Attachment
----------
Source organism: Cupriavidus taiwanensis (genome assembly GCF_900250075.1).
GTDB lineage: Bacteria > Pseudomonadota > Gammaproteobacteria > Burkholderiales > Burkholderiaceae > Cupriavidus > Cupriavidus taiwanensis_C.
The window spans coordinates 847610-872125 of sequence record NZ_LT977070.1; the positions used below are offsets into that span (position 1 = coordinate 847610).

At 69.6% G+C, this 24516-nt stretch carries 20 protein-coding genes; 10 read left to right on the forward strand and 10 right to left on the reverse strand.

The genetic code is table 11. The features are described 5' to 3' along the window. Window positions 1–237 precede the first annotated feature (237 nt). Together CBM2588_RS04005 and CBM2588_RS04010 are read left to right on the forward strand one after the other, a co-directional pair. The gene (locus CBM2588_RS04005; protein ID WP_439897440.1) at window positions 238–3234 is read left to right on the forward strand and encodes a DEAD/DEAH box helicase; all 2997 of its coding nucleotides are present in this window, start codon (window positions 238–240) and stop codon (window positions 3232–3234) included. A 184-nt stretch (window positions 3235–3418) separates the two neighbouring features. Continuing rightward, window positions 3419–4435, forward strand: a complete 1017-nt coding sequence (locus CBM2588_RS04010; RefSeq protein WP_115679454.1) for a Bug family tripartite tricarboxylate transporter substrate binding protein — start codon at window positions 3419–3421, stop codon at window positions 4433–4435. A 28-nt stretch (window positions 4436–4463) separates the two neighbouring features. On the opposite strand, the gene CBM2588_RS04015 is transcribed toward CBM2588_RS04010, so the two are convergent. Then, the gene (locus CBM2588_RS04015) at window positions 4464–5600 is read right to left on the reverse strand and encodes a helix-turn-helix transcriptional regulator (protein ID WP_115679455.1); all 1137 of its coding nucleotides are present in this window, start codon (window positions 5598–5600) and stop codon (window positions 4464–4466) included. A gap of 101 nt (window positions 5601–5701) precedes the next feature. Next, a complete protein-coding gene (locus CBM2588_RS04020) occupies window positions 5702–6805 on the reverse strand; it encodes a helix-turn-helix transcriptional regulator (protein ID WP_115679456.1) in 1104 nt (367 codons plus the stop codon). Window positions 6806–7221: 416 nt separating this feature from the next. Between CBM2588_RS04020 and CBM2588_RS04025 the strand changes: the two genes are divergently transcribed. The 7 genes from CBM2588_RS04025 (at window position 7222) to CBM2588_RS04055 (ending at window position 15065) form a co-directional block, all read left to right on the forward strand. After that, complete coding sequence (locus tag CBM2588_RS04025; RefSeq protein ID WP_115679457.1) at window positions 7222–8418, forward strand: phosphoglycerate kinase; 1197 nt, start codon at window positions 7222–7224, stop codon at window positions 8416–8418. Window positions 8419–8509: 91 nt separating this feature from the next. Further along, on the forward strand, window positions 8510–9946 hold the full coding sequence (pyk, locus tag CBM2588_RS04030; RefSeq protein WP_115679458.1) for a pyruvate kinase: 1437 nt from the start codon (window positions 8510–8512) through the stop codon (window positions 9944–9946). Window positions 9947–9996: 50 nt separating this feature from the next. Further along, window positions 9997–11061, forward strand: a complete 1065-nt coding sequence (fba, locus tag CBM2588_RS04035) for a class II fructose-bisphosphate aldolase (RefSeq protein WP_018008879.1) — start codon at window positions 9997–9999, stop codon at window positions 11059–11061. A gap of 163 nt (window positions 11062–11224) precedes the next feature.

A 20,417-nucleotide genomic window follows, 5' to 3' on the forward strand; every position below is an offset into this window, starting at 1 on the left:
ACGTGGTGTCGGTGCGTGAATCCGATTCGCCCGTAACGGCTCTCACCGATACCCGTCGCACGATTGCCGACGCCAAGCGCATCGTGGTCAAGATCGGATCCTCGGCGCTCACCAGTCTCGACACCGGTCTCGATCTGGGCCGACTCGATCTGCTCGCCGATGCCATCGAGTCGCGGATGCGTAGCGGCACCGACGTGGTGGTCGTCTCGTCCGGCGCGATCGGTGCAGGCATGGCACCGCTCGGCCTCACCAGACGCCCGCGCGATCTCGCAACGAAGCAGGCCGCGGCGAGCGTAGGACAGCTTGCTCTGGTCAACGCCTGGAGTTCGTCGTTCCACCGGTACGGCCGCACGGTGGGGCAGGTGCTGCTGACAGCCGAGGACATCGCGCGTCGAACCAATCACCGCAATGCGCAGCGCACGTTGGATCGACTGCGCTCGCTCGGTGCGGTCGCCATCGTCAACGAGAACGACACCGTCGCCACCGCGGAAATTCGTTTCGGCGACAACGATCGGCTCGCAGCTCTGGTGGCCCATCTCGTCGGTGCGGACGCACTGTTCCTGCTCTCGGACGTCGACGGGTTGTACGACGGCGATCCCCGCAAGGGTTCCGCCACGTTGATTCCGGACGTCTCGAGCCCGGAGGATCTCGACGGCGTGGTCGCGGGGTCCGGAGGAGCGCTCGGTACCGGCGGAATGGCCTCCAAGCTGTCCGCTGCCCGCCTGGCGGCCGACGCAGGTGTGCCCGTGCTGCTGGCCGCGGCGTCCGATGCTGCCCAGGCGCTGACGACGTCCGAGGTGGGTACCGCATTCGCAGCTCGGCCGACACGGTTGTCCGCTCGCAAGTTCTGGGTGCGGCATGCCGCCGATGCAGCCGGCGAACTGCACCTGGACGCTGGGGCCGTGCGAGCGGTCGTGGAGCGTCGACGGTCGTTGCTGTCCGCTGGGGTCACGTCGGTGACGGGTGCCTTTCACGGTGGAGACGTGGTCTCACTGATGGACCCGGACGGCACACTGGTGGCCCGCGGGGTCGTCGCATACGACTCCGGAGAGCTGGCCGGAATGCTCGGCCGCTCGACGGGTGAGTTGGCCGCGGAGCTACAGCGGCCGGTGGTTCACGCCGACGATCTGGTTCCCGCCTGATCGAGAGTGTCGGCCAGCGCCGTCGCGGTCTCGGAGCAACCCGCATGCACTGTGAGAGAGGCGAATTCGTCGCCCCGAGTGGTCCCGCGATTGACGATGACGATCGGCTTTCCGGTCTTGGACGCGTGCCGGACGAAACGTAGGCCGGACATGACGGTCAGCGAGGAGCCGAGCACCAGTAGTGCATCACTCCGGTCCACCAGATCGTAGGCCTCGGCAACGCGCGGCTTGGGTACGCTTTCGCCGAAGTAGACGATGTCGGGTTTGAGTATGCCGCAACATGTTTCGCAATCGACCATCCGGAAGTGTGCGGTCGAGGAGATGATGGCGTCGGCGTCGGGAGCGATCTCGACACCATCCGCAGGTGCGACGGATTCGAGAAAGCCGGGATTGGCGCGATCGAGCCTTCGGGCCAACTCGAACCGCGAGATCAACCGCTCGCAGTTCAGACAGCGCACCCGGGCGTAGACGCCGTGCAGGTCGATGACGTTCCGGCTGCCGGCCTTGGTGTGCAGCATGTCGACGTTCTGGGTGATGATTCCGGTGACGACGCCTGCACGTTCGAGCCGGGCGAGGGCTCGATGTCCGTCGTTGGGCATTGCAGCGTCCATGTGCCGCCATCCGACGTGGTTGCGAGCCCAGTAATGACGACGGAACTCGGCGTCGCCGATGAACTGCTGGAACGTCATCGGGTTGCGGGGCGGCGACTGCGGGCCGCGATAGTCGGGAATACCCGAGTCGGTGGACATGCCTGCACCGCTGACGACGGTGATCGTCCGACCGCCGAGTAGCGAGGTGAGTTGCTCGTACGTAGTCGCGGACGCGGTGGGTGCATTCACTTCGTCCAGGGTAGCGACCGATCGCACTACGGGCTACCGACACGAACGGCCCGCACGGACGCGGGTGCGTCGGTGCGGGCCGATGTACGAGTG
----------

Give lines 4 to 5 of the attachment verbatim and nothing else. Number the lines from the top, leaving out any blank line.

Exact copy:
At 69.6% G+C, this 24516-nt stretch carries 20 protein-coding genes; 10 read left to right on the forward strand and 10 right to left on the reverse strand.

The genetic code is table 11. The features are described 5' to 3' along the window. Window positions 1–237 precede the first annotated feature (237 nt). Together CBM2588_RS04005 and CBM2588_RS04010 are read left to right on the forward strand one after the other, a co-directional pair. The gene (locus CBM2588_RS04005; protein ID WP_439897440.1) at window positions 238–3234 is read left to right on the forward strand and encodes a DEAD/DEAH box helicase; all 2997 of its coding nucleotides are present in this window, start codon (window positions 238–240) and stop codon (window positions 3232–3234) included. A 184-nt stretch (window positions 3235–3418) separates the two neighbouring features. Continuing rightward, window positions 3419–4435, forward strand: a complete 1017-nt coding sequence (locus CBM2588_RS04010; RefSeq protein WP_115679454.1) for a Bug family tripartite tricarboxylate transporter substrate binding protein — start codon at window positions 3419–3421, stop codon at window positions 4433–4435. A 28-nt stretch (window positions 4436–4463) separates the two neighbouring features. On the opposite strand, the gene CBM2588_RS04015 is transcribed toward CBM2588_RS04010, so the two are convergent. Then, the gene (locus CBM2588_RS04015) at window positions 4464–5600 is read right to left on the reverse strand and encodes a helix-turn-helix transcriptional regulator (protein ID WP_115679455.1); all 1137 of its coding nucleotides are present in this window, start codon (window positions 5598–5600) and stop codon (window positions 4464–4466) included. A gap of 101 nt (window positions 5601–5701) precedes the next feature. Next, a complete protein-coding gene (locus CBM2588_RS04020) occupies window positions 5702–6805 on the reverse strand; it encodes a helix-turn-helix transcriptional regulator (protein ID WP_115679456.1) in 1104 nt (367 codons plus the stop codon). Window positions 6806–7221: 416 nt separating this feature from the next. Between CBM2588_RS04020 and CBM2588_RS04025 the strand changes: the two genes are divergently transcribed. The 7 genes from CBM2588_RS04025 (at window position 7222) to CBM2588_RS04055 (ending at window position 15065) form a co-directional block, all read left to right on the forward strand. After that, complete coding sequence (locus tag CBM2588_RS04025; RefSeq protein ID WP_115679457.1) at window positions 7222–8418, forward strand: phosphoglycerate kinase; 1197 nt, start codon at window positions 7222–7224, stop codon at window positions 8416–8418. Window positions 8419–8509: 91 nt separating this feature from the next. Further along, on the forward strand, window positions 8510–9946 hold the full coding sequence (pyk, locus tag CBM2588_RS04030; RefSeq protein WP_115679458.1) for a pyruvate kinase: 1437 nt from the start codon (window positions 8510–8512) through the stop codon (window positions 9944–9946). Window positions 9947–9996: 50 nt separating this feature from the next. Further along, window positions 9997–11061, forward strand: a complete 1065-nt coding sequence (fba, locus tag CBM2588_RS04035) for a class II fructose-bisphosphate aldolase (RefSeq protein WP_018008879.1) — start codon at window positions 9997–9999, stop codon at window positions 11059–11061. A gap of 163 nt (window positions 11062–11224) precedes the next feature.